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Should I be excited about… Primordia (PC)

Should I be excited about… Primordia (PC)

In a world where man has long been dead, what do you think will be happening on our planet Earth? The Matrix would have you believe that the robots we created were able to create new humans and use them as an energy source (I never understood that bit). Primordia has a different tale to tell however.

Man created robots to care and look after our planet. It came a bit too late though. Mankind slowly became extinct and became Gods for the robots that took over and tried to continue their purpose of keeping the planet alive. They soon had to create their replacements as they became redundant and built a robot city of Metropol as the rest of the land became a dessert waste land. Not everyone wants to live in Metropol however. And that’s when you’re introduced to Horatio (the main character of the story) and Crispin (his flying, sarcastic robot friend).

Horatio doesn’t believe Metropol is great but cannot tell you why. He just feels it in his metal. He chooses to live in a crashed air ship he has found and is slowly trying to repair it from parts found in the scrap yard. It seemed to be going well until their power source was stolen by a bigger robot with claws! Damn bullies! This is where the story begins. You need to get your your backup generator working so you don’t run out of charge. After you have completed this you must search through the waste lands to find a better power source and track down the robot that stole from you.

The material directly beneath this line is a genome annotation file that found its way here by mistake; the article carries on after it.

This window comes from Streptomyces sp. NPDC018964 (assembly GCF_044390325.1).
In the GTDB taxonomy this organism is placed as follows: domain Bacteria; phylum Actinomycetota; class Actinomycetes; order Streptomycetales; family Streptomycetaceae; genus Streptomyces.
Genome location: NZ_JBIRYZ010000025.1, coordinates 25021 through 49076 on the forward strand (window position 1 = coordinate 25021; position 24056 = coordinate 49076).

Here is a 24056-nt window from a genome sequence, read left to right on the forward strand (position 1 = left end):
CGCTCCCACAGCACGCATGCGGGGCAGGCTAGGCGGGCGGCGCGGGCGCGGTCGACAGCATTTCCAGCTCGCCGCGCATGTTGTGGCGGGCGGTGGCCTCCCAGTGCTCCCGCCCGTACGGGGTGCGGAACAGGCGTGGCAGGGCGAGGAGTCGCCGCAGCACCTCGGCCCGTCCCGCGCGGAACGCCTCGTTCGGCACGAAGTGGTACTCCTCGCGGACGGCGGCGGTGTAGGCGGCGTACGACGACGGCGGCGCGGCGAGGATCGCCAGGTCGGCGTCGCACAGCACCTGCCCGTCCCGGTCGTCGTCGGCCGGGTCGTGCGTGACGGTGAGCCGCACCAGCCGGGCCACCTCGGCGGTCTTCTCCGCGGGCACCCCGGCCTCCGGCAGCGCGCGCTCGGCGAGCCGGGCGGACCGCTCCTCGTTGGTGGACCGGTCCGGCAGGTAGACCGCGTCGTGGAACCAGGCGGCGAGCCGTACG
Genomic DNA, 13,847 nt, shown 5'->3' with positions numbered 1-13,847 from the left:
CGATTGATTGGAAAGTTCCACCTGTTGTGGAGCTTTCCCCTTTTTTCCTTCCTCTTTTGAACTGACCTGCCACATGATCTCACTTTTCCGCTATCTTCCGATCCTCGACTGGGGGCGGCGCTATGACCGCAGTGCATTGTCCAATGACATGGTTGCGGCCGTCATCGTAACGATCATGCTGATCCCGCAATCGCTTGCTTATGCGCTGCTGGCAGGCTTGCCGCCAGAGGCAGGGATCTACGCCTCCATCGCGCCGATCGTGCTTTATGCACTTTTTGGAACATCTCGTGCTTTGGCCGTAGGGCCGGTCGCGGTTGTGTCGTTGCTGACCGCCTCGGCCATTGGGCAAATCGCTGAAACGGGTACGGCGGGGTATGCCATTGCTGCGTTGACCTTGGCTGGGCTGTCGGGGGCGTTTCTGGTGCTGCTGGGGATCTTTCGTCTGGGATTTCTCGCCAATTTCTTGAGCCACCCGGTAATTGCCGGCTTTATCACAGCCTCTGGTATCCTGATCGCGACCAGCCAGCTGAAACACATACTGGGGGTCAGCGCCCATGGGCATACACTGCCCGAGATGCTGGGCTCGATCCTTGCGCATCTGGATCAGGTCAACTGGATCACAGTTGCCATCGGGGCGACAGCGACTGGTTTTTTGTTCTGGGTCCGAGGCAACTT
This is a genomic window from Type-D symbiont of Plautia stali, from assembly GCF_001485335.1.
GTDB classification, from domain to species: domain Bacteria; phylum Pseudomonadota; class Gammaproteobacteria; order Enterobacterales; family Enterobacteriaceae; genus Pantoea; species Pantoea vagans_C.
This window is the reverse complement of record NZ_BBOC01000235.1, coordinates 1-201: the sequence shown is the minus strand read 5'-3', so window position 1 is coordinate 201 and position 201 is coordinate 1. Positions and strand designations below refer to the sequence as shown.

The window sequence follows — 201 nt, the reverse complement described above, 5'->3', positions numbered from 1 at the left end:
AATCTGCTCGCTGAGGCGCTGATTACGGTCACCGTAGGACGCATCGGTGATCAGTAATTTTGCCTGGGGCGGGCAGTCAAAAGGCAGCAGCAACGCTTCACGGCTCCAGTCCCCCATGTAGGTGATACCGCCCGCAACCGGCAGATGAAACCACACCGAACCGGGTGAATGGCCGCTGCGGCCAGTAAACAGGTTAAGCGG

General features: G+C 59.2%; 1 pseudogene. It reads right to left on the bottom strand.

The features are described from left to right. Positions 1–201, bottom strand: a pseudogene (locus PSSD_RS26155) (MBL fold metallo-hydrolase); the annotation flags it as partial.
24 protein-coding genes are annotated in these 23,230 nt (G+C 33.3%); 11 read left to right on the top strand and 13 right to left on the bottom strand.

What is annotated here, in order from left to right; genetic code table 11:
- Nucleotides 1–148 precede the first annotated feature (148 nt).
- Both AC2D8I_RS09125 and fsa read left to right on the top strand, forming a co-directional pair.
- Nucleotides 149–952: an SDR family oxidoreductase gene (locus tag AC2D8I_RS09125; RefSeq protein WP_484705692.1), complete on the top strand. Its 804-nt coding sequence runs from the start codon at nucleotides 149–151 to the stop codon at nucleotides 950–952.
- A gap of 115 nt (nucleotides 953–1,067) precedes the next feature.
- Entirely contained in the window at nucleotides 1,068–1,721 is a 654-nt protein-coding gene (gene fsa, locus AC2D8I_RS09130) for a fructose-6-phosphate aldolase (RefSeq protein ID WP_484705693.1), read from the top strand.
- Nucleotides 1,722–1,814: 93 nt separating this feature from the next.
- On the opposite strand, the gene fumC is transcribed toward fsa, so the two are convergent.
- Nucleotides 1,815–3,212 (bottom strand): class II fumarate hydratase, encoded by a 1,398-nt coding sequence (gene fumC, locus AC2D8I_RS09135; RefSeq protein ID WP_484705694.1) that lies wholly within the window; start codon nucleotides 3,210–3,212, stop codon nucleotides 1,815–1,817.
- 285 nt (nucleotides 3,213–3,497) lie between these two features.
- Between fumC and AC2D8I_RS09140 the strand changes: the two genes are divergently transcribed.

The gameplay is a pretty simple point and click of finding objects and using them to complete puzzles. Primordia has added the ability for you to control the flying Robot Crispin however, letting you fly around and get a better look at hard to reach areas. Once aspect to this that wasn’t explained very well though is that Crispin can use some items from your inventory in places you cannot reach, which goes against some of the conversations throughout the game of Crispin not having arms and not being able to do much more than nudge objects. The only time I got really stuck on a puzzle was before I figured this out.

he aesthetics were very appealing to me as I am quite a fan of steampunk, and all the designs and puzzles fit to the theme incredibly well. Wormwoods use of popular culture mixed in with technology terms were extremely funny as well. I was in fits of giggles (sadly) when Horatio first said “B’sod” as a curse word, and again when Crispin randomly said “I think you have 99 problems but a glitch aint one”

It’s great that adventure games are becoming big again. Before the Tales of Monkey Island series, I think the last point and click adventure I played was The Feeble Files in 1997. It took 14 years but the bug has finally come back, and Primordia will definitely join my collection when it becomes available.


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